1. Mr. Black Man says:

    What a pretty depressing poem. The impression it gives me is that being black sucks but let’s just thank God anyway. Why should I be just “satisfied with the shape of my nose” and not ecstatic? Why must I be the “porter of all sorrows”? And why is black synonymous with the mundane?

    • That African Girl says:

      Hey Mr. Black Man,
      How’s it going? I don’t think this is a depressing poem, when you put it into context. Dadie was writing at a period when Africa, especially his country, Cote d'”ivoire was coming out of the colonial era. The French policies was to have their colonies believe that they were French, that by speaking the language, wearing their clothes and acting in their manner, one would be considered French. At the same time, they upheld their superiority over their black colonies. So, I think Dadie was looking around and saying, the whole (colonial) world may not look at Africa as worthy, (The 36 swords refer to the 36 colonial powers), they may draw black people as carricature, but Africa is worth it. Africans matter.

      His novel, Le Pagne Noir, deals with similar themes.

  2. Paula says:

    So interesting! Your narrative about reciting poems in primary school make me think about my years in Haiti. Sadly, instead of learning poems written by Haitians or other Caribbean or Black people, I only remember studying fables of Lafontaine– “Le loup et l’agneau”, “La cigale et la fourmi… I wish that all the girls in that school I went to could have the opportunity to learn and recite poems that reinforce their Haitian identity.

    I also appreciate your explanation above. A part of me felt like Mr. Black Man, but I could also sense something else. I think you’ve described well why this poem is important. Thanks!

    • That African Girl says:

      Hey Paula,
      How’s it going? Thank you for chiming in. I remember memorizing poems of La Fontaine as well. It was a mix of African authors and French authors. Looking back at it, it was a quite progressive education. All our textbooks had African characters with African names,doing activities that, we, students could relate to.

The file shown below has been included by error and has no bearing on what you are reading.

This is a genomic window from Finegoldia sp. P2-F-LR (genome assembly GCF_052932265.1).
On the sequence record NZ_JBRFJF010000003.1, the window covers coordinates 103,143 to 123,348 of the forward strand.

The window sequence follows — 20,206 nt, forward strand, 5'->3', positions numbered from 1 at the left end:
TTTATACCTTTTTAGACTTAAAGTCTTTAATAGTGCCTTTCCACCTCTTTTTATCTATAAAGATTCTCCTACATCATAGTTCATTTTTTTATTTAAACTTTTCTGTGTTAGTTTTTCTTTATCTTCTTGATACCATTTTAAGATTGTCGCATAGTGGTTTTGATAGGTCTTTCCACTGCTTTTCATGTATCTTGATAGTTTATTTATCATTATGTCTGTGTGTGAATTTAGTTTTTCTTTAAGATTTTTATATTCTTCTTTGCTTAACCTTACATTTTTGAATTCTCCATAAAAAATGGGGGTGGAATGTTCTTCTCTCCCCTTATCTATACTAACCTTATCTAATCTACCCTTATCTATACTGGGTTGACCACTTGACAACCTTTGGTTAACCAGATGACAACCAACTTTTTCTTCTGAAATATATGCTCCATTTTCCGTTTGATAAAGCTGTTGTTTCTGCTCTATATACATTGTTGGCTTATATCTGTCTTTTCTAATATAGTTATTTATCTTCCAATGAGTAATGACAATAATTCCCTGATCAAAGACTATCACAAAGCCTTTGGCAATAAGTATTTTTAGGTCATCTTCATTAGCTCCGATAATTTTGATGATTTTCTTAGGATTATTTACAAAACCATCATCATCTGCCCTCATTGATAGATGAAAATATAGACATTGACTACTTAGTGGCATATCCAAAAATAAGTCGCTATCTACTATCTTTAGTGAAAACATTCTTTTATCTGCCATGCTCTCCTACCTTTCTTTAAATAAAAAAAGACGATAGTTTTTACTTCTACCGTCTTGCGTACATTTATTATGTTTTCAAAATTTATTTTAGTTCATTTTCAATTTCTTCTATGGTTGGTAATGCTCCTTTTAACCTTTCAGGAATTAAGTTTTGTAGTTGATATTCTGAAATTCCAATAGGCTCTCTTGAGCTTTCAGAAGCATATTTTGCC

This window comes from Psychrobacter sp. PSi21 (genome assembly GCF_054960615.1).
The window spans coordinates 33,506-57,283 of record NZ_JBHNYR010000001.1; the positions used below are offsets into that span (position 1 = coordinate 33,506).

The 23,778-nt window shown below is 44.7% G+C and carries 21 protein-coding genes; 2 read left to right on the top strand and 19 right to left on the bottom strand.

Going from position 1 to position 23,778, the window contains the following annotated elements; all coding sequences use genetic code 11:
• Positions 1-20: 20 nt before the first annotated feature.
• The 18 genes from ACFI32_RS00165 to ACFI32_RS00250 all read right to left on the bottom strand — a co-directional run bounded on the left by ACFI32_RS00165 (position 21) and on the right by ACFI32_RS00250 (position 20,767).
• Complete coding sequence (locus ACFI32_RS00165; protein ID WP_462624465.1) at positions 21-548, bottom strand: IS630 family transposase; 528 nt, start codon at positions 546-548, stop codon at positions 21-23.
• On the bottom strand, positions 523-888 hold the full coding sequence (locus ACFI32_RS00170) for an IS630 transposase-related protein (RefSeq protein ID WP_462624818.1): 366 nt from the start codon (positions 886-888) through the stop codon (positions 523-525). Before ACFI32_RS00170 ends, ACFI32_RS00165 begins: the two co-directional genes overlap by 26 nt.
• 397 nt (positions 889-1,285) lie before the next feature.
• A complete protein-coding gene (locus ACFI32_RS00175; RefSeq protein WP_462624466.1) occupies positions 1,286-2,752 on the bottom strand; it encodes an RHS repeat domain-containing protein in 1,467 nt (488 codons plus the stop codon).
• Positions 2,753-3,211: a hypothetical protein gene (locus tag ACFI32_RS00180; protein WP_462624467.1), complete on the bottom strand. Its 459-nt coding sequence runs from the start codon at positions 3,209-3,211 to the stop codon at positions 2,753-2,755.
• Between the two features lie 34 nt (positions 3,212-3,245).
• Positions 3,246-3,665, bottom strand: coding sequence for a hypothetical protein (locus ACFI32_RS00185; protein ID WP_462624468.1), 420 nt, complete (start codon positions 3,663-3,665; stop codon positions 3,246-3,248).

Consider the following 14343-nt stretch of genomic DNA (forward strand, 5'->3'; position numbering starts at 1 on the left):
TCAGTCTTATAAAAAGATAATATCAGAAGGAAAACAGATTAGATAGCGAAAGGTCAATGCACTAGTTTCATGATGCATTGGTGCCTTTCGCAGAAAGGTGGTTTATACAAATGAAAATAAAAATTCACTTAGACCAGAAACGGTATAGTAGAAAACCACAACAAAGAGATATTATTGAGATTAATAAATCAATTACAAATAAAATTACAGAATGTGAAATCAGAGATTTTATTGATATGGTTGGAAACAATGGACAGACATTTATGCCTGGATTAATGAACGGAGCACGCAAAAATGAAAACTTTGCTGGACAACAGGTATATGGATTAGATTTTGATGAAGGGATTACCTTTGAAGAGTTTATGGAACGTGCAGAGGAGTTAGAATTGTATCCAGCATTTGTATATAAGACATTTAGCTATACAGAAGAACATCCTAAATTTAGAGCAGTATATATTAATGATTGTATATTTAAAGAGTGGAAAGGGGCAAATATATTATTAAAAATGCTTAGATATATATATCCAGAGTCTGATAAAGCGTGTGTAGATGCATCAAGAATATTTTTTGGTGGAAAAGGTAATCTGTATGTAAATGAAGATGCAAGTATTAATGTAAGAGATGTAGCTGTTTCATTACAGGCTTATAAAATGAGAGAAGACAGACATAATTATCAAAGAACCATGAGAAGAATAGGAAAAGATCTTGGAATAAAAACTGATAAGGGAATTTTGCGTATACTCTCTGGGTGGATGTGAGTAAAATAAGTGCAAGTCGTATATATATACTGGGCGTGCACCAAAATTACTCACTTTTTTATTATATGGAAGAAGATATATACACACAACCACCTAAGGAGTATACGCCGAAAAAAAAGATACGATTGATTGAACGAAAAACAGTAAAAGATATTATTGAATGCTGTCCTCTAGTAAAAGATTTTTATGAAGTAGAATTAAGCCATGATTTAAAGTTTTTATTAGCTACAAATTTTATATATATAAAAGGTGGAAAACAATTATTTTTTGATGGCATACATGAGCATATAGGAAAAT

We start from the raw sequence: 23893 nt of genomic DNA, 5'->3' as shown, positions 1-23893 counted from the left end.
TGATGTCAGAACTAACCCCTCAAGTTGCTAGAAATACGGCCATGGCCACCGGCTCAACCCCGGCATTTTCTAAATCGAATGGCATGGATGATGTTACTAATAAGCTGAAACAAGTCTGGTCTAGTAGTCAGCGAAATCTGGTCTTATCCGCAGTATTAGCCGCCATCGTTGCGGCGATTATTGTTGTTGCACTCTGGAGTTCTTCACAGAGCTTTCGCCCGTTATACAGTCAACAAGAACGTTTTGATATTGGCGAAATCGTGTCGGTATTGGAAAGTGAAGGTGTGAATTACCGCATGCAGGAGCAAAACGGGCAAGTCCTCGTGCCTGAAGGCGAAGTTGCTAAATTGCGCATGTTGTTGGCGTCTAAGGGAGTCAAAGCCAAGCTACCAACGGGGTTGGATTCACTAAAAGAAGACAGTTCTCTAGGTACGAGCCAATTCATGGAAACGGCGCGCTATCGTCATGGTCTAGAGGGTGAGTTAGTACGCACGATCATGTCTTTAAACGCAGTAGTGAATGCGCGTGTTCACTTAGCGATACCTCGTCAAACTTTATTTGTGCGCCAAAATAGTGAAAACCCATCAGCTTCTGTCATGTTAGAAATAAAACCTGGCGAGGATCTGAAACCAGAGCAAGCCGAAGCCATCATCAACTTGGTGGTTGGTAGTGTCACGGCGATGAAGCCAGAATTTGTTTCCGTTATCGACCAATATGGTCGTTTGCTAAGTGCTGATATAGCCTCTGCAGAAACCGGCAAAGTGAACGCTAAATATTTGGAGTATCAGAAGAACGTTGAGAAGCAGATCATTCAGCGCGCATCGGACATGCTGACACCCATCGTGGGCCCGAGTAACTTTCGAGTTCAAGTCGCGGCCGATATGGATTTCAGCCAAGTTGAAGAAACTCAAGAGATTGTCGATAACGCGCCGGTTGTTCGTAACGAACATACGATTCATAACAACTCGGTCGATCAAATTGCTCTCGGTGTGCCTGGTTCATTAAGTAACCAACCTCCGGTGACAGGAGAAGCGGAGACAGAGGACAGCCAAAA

I wish that meant that we felt empowered and secure in our identities. While we learned about African Literature, African heroes and stories behind Colonialism, there were also people around me that were bleaching their skin and people with light skin getting preferential treatment over dark-skinned people. It’s a dichotomy, duality that I’m still struggling to understand.

      If you were to delve today into Haitian Literature and poetry, which author(s) would you start out with?

  3. Adjo Kouadio says:

    I’m so glad that you posted this poem! Outside of the general theme of black and African pride, it really underscores the things that are going on in the Ivory Coast today. Colonialism still holds the country hostage-as evidenced by the recent election and subsequent violence. It all stems from a division that was created by the French…and is now being perpetrated by Ivorians against their fellow countrymen. My father is Ivorian and I grew up with this poem framed on our apartment wall. Even as a child, this poem said to me…”value the things in you that are ‘black’…embrace your African heritage and culture…and don’t allow the world to take it away from you or make less of it’s significance.” Thanks for reminding me to feel that way!

Leave a Reply

Fill in your details below or click an icon to log in:

WordPress.com Logo

You are commenting using your WordPress.com account. Log Out / Change )

Twitter picture

You are commenting using your Twitter account. Log Out / Change )

Facebook photo

You are commenting using your Facebook account. Log Out / Change )

Google+ photo

You are commenting using your Google+ account. Log Out / Change )

Connecting to %s